Would you…? Have you…?
Delicacy (n.) – Something pleasing and appealing, especially a choice food.
The word ‘delicacy’ in a gastronomic sense is often just an amusing euphemism, at least as far as non-locals are concerned. But there is a certain kudos to be gained for those foodies who have the stomachs for some of the world’s more bizarre culinary creations.
Would you, or have you, sampled anything on this list?
1. Deep-fried tarantula
Suffer from arachnophobia? You may want to skip this one. Deep fried tarantulas are the speciality of a town called Skuon in Cambodia, where they are considered a regional delicacy. Locals breed the hairy beasts – which are typically the size of a human palm and known locally as ‘a-ping’ – in nearby villages and then fry them in oil and garlic. Apparently the spiders taste like chicken (surprise, surprise) and are crispy on the outside, soft in the middle.
2. Fertilised duck egg
Fairly brutal. A mother duck is left to incubate her unhatched duckling for about three weeks, at which point the egg is removed from the nest and plonked in a vat of boiling water. The result is a bony, feathery, so-called delicacy called balut. The correct way to eat balut, which is popular in various countries in Southeast Asia, particularly the Philippines, is to peel the egg and then sip the fluid surrounding the embryo before eating the baby bird inside. Crunchy.
3. Fermented herring
According to the QI oracle that is Stephen Fry, this Scandinavian delicacy emits an odour so powerful it can cause birds to fall dead from the sky. Known locally as surströmming, is it created by putting herring into a wooden barrel and leaving it to ferment – aka rot – for a month. The fish are then tinned in a way that allows them to putrefy even further. If you can get past the smell – which Fry goes on to describe as “absolutely unbelievably disgusting… nothing as revolting on the face of the planet” – the fish itself is reputedly rather tasty. We’ll take their word for it.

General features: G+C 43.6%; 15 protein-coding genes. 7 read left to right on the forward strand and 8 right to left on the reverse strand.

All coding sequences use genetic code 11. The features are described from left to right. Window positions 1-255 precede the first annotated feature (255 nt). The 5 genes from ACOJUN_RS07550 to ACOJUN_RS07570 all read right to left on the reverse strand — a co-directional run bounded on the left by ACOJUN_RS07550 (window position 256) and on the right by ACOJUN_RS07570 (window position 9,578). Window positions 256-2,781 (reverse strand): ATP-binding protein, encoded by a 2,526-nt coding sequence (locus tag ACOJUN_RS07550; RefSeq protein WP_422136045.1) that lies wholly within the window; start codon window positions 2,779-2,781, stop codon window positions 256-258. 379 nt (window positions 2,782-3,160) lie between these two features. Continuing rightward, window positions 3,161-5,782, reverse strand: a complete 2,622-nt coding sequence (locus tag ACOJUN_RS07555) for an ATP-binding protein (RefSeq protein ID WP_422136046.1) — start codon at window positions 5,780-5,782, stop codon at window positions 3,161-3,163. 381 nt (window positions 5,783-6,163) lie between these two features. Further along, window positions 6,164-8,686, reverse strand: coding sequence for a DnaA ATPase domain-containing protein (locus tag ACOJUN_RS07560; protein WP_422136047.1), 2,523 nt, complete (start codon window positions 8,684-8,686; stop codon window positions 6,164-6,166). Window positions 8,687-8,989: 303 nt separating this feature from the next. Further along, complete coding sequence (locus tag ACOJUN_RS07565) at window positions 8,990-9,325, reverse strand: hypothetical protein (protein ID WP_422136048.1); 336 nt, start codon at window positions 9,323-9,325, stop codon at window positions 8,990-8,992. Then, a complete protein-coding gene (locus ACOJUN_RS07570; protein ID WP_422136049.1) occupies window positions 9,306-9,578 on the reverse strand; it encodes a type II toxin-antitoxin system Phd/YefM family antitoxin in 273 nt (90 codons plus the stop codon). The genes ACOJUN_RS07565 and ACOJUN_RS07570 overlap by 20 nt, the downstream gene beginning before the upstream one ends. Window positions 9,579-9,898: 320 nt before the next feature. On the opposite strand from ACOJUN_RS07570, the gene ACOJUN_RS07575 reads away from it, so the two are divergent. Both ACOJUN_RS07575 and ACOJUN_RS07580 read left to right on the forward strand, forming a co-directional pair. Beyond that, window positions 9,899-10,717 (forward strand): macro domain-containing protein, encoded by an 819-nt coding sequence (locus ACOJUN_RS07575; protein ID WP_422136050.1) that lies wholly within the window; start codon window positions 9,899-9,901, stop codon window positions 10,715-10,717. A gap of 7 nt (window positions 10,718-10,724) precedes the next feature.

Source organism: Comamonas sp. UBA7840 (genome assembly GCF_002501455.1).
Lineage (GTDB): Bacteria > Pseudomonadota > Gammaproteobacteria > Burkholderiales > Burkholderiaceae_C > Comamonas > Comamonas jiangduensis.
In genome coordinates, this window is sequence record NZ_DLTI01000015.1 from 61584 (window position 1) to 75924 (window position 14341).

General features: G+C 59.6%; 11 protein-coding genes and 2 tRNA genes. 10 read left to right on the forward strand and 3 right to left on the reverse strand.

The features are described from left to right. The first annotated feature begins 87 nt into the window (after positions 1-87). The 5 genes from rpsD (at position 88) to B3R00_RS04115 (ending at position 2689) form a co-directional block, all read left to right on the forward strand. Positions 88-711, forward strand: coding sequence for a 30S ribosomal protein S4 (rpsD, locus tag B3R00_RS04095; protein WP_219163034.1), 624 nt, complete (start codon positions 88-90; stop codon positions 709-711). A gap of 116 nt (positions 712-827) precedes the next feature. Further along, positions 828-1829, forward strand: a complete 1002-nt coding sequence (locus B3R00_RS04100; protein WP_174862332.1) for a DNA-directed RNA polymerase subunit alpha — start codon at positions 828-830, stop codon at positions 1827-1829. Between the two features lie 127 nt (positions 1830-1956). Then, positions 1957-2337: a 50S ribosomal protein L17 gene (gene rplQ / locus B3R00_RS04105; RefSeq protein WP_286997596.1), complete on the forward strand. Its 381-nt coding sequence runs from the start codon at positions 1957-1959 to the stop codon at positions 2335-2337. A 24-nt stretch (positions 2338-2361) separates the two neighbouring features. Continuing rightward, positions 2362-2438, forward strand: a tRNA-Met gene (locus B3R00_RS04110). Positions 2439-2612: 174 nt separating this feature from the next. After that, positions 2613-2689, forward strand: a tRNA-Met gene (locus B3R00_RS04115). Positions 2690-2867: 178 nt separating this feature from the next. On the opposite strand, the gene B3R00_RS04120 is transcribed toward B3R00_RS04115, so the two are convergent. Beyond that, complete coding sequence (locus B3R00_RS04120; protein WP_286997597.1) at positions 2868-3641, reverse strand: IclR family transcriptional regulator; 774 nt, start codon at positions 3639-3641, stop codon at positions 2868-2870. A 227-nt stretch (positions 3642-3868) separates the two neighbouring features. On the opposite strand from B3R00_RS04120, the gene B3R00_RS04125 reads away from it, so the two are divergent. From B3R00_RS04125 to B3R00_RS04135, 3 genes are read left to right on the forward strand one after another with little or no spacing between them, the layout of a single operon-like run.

4. Chicken feet
If gristle freaks you out then you probably wouldn’t enjoy this particular delicacy, which is eaten in many countries around the world, but most commonly in China and South Africa. The sinewy, texturised treat is often served as a bar snack and mainly consists of skin, tendons and bone, making it difficult to eat for some. It probably tastes like chicken.
5. Cow brain sandwich
Proof that at least some Americans are more gastronomically adventurous than many give them credit for, cow brain sandwiches can be found in St Louis, Missouri and Evansville, Indiana. The brains are usually deep-fried, battered and served in buns. Although the delicacy has dramatically decreased in popularity since the mad cow disease scare, a handful of restaurants in the above regions still offer the unusual filling.
6. Codfish sperm sac